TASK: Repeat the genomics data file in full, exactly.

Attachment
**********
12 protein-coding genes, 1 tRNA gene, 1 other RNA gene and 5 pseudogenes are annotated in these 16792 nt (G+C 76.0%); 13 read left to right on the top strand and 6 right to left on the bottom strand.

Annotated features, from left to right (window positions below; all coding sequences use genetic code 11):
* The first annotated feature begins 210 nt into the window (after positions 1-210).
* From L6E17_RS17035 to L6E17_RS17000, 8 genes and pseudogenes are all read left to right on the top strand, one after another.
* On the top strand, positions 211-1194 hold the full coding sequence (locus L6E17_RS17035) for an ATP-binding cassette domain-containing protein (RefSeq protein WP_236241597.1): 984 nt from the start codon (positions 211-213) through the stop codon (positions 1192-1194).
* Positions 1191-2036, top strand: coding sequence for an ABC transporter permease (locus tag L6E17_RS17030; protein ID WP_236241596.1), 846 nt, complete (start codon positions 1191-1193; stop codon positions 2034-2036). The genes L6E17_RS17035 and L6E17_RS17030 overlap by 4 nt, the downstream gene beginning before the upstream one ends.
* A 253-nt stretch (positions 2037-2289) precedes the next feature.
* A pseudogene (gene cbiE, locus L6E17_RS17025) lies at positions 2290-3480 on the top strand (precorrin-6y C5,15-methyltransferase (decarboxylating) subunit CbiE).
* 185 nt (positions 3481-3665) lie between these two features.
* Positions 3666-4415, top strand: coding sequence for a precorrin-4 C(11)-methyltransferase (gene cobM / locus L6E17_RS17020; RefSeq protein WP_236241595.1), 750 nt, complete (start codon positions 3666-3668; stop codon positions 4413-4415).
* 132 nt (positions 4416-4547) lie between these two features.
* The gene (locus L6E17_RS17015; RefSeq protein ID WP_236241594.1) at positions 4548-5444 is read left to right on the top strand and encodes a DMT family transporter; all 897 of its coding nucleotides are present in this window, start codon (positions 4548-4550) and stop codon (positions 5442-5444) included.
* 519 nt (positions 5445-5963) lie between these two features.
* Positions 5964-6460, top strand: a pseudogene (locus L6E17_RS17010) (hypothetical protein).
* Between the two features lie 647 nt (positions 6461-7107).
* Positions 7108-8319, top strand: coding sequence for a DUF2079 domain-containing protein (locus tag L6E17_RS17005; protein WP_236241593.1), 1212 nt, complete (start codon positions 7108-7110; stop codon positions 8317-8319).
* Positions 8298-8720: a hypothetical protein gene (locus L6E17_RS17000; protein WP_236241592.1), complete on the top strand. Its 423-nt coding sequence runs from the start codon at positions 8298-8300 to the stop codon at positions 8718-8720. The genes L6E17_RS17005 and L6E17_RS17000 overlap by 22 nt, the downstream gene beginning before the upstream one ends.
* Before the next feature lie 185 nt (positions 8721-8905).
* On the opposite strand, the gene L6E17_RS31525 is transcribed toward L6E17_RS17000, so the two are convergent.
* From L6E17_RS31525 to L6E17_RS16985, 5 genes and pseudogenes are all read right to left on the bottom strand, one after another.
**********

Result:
12 protein-coding genes, 1 tRNA gene, 1 other RNA gene and 5 pseudogenes are annotated in these 16792 nt (G+C 76.0%); 13 read left to right on the top strand and 6 right to left on the bottom strand.

Annotated features, from left to right (window positions below; all coding sequences use genetic code 11):
* The first annotated feature begins 210 nt into the window (after positions 1-210).
* From L6E17_RS17035 to L6E17_RS17000, 8 genes and pseudogenes are all read left to right on the top strand, one after another.
* On the top strand, positions 211-1194 hold the full coding sequence (locus L6E17_RS17035) for an ATP-binding cassette domain-containing protein (RefSeq protein WP_236241597.1): 984 nt from the start codon (positions 211-213) through the stop codon (positions 1192-1194).
* Positions 1191-2036, top strand: coding sequence for an ABC transporter permease (locus tag L6E17_RS17030; protein ID WP_236241596.1), 846 nt, complete (start codon positions 1191-1193; stop codon positions 2034-2036). The genes L6E17_RS17035 and L6E17_RS17030 overlap by 4 nt, the downstream gene beginning before the upstream one ends.
* A 253-nt stretch (positions 2037-2289) precedes the next feature.
* A pseudogene (gene cbiE, locus L6E17_RS17025) lies at positions 2290-3480 on the top strand (precorrin-6y C5,15-methyltransferase (decarboxylating) subunit CbiE).
* 185 nt (positions 3481-3665) lie between these two features.
* Positions 3666-4415, top strand: coding sequence for a precorrin-4 C(11)-methyltransferase (gene cobM / locus L6E17_RS17020; RefSeq protein WP_236241595.1), 750 nt, complete (start codon positions 3666-3668; stop codon positions 4413-4415).
* 132 nt (positions 4416-4547) lie between these two features.
* The gene (locus L6E17_RS17015; RefSeq protein ID WP_236241594.1) at positions 4548-5444 is read left to right on the top strand and encodes a DMT family transporter; all 897 of its coding nucleotides are present in this window, start codon (positions 4548-4550) and stop codon (positions 5442-5444) included.
* 519 nt (positions 5445-5963) lie between these two features.
* Positions 5964-6460, top strand: a pseudogene (locus L6E17_RS17010) (hypothetical protein).
* Between the two features lie 647 nt (positions 6461-7107).
* Positions 7108-8319, top strand: coding sequence for a DUF2079 domain-containing protein (locus tag L6E17_RS17005; protein WP_236241593.1), 1212 nt, complete (start codon positions 7108-7110; stop codon positions 8317-8319).
* Positions 8298-8720: a hypothetical protein gene (locus L6E17_RS17000; protein WP_236241592.1), complete on the top strand. Its 423-nt coding sequence runs from the start codon at positions 8298-8300 to the stop codon at positions 8718-8720. The genes L6E17_RS17005 and L6E17_RS17000 overlap by 22 nt, the downstream gene beginning before the upstream one ends.
* Before the next feature lie 185 nt (positions 8721-8905).
* On the opposite strand, the gene L6E17_RS31525 is transcribed toward L6E17_RS17000, so the two are convergent.
* From L6E17_RS31525 to L6E17_RS16985, 5 genes and pseudogenes are all read right to left on the bottom strand, one after another.